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Dean's Corner: Building a Reputation Through Strategic Collaboration and Assessment

May 2015

Doug Shackelford

By Douglas A. Shackelford, Dean and Meade H. Willis Distinguished Professor of Taxation, UNC Kenan-Flagler Business School

One of the first realizations that struck me after I was appointed dean of UNC Kenan-Flagler Business School was that I had a lot to learn.

Even though I had served on the faculty for 25 years—including stints as associate dean for two degree programs—there was still a lot I didn’t know. What I did know was that with lots of programs and audiences, setting priorities and making strategic choices was critical.

To succeed in the role, a dean must connect and engage with the various constituencies that the school serves. Doing so requires a thorough understanding of the organization—from programs and centers to operations, faculty and staff, and everything in between—and the competitive environment in which it operates. For any new dean, this is a complex challenge.

Six months into my first year as dean, I set an ambitious goal—for UNC Kenan-Flagler Business School to be ranked among the top 10 in the world in every academic program and area, according to major media rankings.

As a school, we set our own standards of excellence. I take great pride in the world-class education we provide and the community we have built. I also recognize that prospective students, donors, recruiters, and other key stakeholders judge us by rankings, which have an impact on our global brand.

Setting the top-10 goal not only served as a mechanism for me to learn about each area of the school in great detail but also helped identify resource needs and develop a strategic, data-driven action plan to address them.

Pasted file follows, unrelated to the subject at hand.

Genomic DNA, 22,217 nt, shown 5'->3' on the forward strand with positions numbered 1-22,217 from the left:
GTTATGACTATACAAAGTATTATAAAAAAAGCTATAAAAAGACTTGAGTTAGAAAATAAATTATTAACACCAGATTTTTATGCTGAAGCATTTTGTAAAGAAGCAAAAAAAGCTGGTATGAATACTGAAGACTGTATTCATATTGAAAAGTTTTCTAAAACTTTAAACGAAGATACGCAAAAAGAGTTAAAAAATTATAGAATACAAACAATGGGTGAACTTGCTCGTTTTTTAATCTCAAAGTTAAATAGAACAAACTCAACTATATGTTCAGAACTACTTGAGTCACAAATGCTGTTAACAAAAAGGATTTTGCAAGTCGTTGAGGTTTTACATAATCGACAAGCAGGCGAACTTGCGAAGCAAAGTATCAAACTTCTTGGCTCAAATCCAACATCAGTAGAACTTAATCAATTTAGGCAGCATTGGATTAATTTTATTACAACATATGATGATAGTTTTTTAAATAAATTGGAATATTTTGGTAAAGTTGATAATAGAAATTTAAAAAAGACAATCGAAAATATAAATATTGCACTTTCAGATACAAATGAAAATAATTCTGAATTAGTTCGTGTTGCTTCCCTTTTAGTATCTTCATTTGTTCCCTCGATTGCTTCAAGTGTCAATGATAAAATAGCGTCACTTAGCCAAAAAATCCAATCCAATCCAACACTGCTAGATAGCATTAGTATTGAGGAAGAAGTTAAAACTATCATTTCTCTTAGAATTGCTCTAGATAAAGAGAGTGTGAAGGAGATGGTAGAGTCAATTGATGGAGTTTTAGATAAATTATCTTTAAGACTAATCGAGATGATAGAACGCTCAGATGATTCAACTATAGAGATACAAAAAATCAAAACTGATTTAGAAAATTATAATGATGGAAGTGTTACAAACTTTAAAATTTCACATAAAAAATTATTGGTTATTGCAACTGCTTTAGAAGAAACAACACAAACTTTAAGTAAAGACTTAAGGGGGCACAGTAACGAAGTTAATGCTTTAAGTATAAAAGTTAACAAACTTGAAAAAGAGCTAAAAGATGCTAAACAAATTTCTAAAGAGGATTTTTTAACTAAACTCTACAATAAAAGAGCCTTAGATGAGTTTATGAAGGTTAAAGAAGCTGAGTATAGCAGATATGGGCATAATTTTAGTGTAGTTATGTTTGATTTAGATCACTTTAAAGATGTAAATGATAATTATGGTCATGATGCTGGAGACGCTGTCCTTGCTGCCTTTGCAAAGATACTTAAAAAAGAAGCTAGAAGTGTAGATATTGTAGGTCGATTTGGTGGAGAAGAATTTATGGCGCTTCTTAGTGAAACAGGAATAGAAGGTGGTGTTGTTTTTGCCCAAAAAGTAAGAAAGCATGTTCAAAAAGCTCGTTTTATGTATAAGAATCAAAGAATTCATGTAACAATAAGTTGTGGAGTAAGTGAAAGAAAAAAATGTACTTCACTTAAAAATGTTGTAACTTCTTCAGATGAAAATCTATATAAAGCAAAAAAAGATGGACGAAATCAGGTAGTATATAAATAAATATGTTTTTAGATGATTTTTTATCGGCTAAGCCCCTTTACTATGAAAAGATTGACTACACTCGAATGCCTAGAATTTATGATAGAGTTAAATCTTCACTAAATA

At some point, each of our academic programs and areas has likely asked and answered the question of what it would take to be in the top 10. But to my knowledge, the school has never done a thorough evaluation of the entire organization to determine what resources we need to achieve top rankings across the board.

For any organization, a project of this magnitude is a huge undertaking. This was especially true for UNC Kenan-Flagler, which serves a diverse range of students—from teenagers to Baby Boomers—through our portfolio of programs. After announcing the goal, I asked the senior leadership team to evaluate their respective programs and academic areas and compile reports that do the following:

• Define the criteria for achieving a top 10 ranking

• Assess their program’s current standings according to those measures

• Detail what resources they need to achieve, maintain or enhance their standing in the top 10

• Share their views on significant challenges to retain or achieve a top-10 ranking

We used this strategic exercise to identify areas that need improvement and to look for operational synergies among our programs that would allow us to use our resources more effectively. The process also spurred ideas and sparked conversations across the school about how to improve on our pillars of success.

I could not have been more pleased with the reports. They were better than I anticipated and reflected a great deal of thought and effort. They also provided valuable insights into how different groups within the school view themselves and others.